SINGAPORE – “A shining example to the world” that “operates in near darkness at night” is how Mr Jeremy Nixon, chief executive officer of global container shipping company Ocean Network Express (ONE), described the new Tuas Port.

Unlike other port terminals, where bright lights illuminate container and ship yards at night, Tuas Port’s yard areas have no mast lights.

Once containers are placed on landing pads, automated driverless machines move them to where they need to be in the dark, using motion sensors and cutting down on electricity use.

This is but one of many features of the new Tuas Port that shipping lines and exporters said keeps Singapore ahead of its competitors. The increased efficiency and smaller carbon footprint more than justify Singapore’s higher operational costs, they added.

Ahead of Tuas Port’s official opening on Thursday, several shipping lines and exporters said they have already been working with operator PSA in the last year to iron out kinks and make container movement more efficient there.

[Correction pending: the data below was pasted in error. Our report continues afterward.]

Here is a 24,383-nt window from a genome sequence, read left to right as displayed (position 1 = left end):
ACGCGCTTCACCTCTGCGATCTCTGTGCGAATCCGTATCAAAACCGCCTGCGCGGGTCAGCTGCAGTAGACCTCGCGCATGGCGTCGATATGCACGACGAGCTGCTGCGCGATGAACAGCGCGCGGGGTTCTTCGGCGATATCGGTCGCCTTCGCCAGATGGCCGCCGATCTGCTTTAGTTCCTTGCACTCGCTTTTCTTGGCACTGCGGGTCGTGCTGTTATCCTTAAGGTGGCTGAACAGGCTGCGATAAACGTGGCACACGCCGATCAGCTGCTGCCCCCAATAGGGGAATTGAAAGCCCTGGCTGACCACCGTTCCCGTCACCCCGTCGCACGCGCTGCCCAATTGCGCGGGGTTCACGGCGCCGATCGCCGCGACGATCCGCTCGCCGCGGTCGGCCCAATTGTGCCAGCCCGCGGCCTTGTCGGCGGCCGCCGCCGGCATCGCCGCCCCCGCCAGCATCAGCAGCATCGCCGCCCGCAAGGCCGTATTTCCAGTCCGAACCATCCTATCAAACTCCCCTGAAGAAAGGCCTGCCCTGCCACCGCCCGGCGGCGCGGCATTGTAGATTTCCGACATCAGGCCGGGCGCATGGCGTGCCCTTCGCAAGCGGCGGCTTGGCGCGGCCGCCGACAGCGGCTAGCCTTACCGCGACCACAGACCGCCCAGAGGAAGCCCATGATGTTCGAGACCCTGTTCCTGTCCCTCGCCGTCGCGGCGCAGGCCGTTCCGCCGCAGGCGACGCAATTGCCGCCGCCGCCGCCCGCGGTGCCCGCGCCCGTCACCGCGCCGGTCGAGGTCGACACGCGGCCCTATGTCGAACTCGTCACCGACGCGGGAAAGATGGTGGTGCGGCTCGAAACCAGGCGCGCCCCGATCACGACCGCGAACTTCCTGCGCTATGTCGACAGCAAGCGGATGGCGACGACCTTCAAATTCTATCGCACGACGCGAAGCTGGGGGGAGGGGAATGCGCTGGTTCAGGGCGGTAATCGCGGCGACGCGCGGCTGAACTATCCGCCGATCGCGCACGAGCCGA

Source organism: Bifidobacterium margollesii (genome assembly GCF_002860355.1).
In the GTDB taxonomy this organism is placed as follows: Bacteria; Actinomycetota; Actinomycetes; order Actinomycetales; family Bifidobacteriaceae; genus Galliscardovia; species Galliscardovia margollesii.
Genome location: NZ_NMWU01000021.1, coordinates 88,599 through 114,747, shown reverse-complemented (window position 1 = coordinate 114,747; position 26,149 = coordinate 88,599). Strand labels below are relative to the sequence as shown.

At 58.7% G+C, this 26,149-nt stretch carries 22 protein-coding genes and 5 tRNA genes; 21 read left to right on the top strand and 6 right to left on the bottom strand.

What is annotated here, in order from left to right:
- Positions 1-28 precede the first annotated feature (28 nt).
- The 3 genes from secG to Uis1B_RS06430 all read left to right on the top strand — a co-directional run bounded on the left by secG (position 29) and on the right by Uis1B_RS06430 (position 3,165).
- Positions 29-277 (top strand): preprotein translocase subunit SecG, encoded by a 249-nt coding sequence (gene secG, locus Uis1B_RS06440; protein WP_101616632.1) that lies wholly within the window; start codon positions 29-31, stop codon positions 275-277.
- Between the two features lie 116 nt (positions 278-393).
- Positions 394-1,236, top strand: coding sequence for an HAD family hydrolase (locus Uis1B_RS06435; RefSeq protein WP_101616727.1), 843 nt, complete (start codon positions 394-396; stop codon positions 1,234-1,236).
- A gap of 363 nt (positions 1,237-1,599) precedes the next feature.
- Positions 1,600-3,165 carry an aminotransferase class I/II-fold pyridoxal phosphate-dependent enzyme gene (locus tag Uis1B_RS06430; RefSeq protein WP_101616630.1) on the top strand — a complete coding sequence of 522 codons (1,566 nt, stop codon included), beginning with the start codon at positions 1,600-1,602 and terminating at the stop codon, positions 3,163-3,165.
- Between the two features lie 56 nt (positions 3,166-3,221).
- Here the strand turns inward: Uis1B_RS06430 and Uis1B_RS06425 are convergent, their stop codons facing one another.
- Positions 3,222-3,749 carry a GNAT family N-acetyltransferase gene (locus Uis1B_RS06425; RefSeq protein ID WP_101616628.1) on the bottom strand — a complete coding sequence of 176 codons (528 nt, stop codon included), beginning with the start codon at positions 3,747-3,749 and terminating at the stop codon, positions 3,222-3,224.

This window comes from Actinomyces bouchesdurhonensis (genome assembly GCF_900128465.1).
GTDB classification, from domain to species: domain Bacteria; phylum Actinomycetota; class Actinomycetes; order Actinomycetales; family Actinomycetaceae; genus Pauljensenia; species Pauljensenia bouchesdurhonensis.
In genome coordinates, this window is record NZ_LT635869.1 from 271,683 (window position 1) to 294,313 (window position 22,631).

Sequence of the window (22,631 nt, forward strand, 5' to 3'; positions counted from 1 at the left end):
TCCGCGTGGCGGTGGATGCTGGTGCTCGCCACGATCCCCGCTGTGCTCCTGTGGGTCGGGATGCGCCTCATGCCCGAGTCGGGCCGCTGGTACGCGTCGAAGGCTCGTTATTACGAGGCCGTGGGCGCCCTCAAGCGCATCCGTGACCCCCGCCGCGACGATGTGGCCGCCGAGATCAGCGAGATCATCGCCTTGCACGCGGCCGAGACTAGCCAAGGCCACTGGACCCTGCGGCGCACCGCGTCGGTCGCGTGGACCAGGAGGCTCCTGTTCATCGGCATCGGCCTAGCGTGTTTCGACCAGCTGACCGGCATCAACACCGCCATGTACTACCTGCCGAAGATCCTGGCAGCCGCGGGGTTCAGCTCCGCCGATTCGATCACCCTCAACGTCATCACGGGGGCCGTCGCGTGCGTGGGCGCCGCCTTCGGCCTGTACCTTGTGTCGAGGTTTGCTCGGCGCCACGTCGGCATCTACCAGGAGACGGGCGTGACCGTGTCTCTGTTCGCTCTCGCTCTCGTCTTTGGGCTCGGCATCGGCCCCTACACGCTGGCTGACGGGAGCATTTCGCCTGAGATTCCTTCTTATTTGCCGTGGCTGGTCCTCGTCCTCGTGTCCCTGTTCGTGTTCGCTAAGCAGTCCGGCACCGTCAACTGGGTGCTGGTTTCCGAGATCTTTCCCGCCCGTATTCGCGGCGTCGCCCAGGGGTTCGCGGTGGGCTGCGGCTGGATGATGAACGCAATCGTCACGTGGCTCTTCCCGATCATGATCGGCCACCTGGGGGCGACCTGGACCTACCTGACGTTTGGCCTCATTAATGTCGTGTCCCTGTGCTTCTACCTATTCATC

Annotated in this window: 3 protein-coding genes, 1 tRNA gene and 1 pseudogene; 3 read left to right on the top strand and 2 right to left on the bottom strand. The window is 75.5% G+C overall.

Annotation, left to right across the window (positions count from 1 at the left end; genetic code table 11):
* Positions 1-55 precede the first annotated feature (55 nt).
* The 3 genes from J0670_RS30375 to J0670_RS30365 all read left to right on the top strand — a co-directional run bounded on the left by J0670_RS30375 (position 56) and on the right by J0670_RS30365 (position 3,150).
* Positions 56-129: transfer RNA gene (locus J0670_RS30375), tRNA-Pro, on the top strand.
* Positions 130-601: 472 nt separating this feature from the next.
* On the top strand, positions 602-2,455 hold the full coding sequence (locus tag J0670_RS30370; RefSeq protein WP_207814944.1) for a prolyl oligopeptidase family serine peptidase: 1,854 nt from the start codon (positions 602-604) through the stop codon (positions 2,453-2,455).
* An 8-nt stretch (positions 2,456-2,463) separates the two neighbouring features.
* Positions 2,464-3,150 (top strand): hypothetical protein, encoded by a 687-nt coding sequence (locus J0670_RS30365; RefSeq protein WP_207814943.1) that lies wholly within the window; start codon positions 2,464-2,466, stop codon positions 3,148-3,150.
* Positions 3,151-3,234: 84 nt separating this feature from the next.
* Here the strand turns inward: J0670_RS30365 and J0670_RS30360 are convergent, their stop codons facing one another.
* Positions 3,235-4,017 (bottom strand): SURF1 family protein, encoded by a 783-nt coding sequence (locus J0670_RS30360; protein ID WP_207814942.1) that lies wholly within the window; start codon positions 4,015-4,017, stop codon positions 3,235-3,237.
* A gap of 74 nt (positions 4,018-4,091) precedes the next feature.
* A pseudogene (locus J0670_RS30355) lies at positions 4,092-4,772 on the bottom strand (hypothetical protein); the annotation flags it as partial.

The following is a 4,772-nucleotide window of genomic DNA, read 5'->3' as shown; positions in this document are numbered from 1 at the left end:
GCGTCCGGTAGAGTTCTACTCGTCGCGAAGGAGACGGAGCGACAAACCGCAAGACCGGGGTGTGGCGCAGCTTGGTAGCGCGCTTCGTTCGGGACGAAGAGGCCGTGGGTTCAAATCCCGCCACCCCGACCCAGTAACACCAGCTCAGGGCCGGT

Mr Lars Kastrup, chief executive of Singapore shipping company Pacific International Lines (PIL), said he is confident that the port’s productivity will soon be comparable to Pasir Panjang Terminal, with more than 25 to 30 container moves per hour.

“As Tuas Port opens in phases, the container traffic currently split among the various city terminals will be migrated and consolidated, reducing inter-terminal transfer time and domestic emissions,” he said.

“This would help bring down cost through economies of scale and improved efficiencies.”

ONE’s Mr Nixon noted that Tuas port is also prepared for the mega container vessels of the future, with a quay length of 26km.

Today, the largest container ships can already exceed 350m in length. They are expected to exceed 400m in 20 years.

“Tuas Port is future-proofed for the next generations of mega container vessels. Supported by intelligent systems and automated equipment, Tuas Port will take terminal operations to the next level of efficiency,” he said.

Mr Laurent Olmeta, French container company CMA CGM’s Asia-Pacific CEO, said it is still early days for companies to have a “full experience” of Tuas Port, but that CMA CGM has already received some 30 vessel calls there since November last year.

The opening of Tuas port is timely as it helps free up more yard capacity in Pasir Panjang Terminal, especially during a supply crisis that has caused more containers to be stuck here, he said.